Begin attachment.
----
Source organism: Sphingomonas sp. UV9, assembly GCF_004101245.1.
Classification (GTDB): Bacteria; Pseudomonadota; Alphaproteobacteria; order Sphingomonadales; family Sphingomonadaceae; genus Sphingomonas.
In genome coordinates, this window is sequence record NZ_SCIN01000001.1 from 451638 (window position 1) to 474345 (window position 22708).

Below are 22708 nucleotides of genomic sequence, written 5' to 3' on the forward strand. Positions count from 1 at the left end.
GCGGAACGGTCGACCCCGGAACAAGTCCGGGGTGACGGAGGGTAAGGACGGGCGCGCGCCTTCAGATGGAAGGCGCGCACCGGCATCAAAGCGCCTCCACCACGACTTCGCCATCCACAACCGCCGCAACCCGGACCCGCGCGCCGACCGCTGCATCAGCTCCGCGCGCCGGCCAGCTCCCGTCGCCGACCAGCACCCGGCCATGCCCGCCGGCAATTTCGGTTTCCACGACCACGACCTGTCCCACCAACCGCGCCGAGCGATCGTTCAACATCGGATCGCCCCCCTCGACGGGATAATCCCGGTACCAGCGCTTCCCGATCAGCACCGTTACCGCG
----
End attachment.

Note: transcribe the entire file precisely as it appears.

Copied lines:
Source organism: Sphingomonas sp. UV9, assembly GCF_004101245.1.
Classification (GTDB): Bacteria; Pseudomonadota; Alphaproteobacteria; order Sphingomonadales; family Sphingomonadaceae; genus Sphingomonas.
In genome coordinates, this window is sequence record NZ_SCIN01000001.1 from 451638 (window position 1) to 474345 (window position 22708).

Below are 22708 nucleotides of genomic sequence, written 5' to 3' on the forward strand. Positions count from 1 at the left end.
GCGGAACGGTCGACCCCGGAACAAGTCCGGGGTGACGGAGGGTAAGGACGGGCGCGCGCCTTCAGATGGAAGGCGCGCACCGGCATCAAAGCGCCTCCACCACGACTTCGCCATCCACAACCGCCGCAACCCGGACCCGCGCGCCGACCGCTGCATCAGCTCCGCGCGCCGGCCAGCTCCCGTCGCCGACCAGCACCCGGCCATGCCCGCCGGCAATTTCGGTTTCCACGACCACGACCTGTCCCACCAACCGCGCCGAGCGATCGTTCAACATCGGATCGCCCCCCTCGACGGGATAATCCCGGTACCAGCGCTTCCCGATCAGCACCGTTACCGCG